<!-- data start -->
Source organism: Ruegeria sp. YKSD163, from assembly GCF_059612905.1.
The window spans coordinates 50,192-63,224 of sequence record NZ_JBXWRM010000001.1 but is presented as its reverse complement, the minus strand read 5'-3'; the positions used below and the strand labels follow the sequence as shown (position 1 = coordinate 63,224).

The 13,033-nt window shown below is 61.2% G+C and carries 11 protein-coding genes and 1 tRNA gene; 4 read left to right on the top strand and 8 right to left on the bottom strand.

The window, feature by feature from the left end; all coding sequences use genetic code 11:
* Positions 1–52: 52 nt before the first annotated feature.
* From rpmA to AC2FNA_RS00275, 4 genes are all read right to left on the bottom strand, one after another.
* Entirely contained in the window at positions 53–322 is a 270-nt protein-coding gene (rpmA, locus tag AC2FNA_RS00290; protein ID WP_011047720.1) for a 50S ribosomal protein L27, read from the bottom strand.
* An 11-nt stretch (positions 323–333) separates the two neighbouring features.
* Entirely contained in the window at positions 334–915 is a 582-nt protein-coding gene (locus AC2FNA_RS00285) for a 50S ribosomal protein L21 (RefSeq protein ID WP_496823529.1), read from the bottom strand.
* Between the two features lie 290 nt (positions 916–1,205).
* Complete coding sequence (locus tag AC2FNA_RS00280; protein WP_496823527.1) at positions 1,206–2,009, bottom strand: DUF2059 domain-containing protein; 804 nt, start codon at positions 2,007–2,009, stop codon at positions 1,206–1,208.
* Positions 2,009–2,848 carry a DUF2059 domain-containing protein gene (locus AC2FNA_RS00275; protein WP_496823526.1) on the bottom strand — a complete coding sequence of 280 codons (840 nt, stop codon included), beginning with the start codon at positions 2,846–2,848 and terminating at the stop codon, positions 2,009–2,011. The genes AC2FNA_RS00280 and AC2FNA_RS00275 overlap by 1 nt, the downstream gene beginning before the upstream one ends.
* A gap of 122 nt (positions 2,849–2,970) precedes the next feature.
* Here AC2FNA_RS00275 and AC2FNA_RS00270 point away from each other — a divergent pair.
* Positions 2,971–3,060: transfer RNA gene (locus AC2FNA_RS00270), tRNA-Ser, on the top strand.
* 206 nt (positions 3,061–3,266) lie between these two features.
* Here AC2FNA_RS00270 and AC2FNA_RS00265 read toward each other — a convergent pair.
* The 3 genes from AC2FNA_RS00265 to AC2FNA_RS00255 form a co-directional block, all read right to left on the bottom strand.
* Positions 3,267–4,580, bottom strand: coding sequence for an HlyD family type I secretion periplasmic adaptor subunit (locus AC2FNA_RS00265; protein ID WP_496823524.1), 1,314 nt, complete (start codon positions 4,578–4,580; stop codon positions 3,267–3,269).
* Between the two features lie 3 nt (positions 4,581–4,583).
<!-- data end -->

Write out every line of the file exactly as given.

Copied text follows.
Source organism: Ruegeria sp. YKSD163, from assembly GCF_059612905.1.
The window spans coordinates 50,192-63,224 of sequence record NZ_JBXWRM010000001.1 but is presented as its reverse complement, the minus strand read 5'-3'; the positions used below and the strand labels follow the sequence as shown (position 1 = coordinate 63,224).

The 13,033-nt window shown below is 61.2% G+C and carries 11 protein-coding genes and 1 tRNA gene; 4 read left to right on the top strand and 8 right to left on the bottom strand.

The window, feature by feature from the left end; all coding sequences use genetic code 11:
* Positions 1–52: 52 nt before the first annotated feature.
* From rpmA to AC2FNA_RS00275, 4 genes are all read right to left on the bottom strand, one after another.
* Entirely contained in the window at positions 53–322 is a 270-nt protein-coding gene (rpmA, locus tag AC2FNA_RS00290; protein ID WP_011047720.1) for a 50S ribosomal protein L27, read from the bottom strand.
* An 11-nt stretch (positions 323–333) separates the two neighbouring features.
* Entirely contained in the window at positions 334–915 is a 582-nt protein-coding gene (locus AC2FNA_RS00285) for a 50S ribosomal protein L21 (RefSeq protein ID WP_496823529.1), read from the bottom strand.
* Between the two features lie 290 nt (positions 916–1,205).
* Complete coding sequence (locus tag AC2FNA_RS00280; protein WP_496823527.1) at positions 1,206–2,009, bottom strand: DUF2059 domain-containing protein; 804 nt, start codon at positions 2,007–2,009, stop codon at positions 1,206–1,208.
* Positions 2,009–2,848 carry a DUF2059 domain-containing protein gene (locus AC2FNA_RS00275; protein WP_496823526.1) on the bottom strand — a complete coding sequence of 280 codons (840 nt, stop codon included), beginning with the start codon at positions 2,846–2,848 and terminating at the stop codon, positions 2,009–2,011. The genes AC2FNA_RS00280 and AC2FNA_RS00275 overlap by 1 nt, the downstream gene beginning before the upstream one ends.
* A gap of 122 nt (positions 2,849–2,970) precedes the next feature.
* Here AC2FNA_RS00275 and AC2FNA_RS00270 point away from each other — a divergent pair.
* Positions 2,971–3,060: transfer RNA gene (locus AC2FNA_RS00270), tRNA-Ser, on the top strand.
* 206 nt (positions 3,061–3,266) lie between these two features.
* Here AC2FNA_RS00270 and AC2FNA_RS00265 read toward each other — a convergent pair.
* The 3 genes from AC2FNA_RS00265 to AC2FNA_RS00255 form a co-directional block, all read right to left on the bottom strand.
* Positions 3,267–4,580, bottom strand: coding sequence for an HlyD family type I secretion periplasmic adaptor subunit (locus AC2FNA_RS00265; protein ID WP_496823524.1), 1,314 nt, complete (start codon positions 4,578–4,580; stop codon positions 3,267–3,269).
* Between the two features lie 3 nt (positions 4,581–4,583).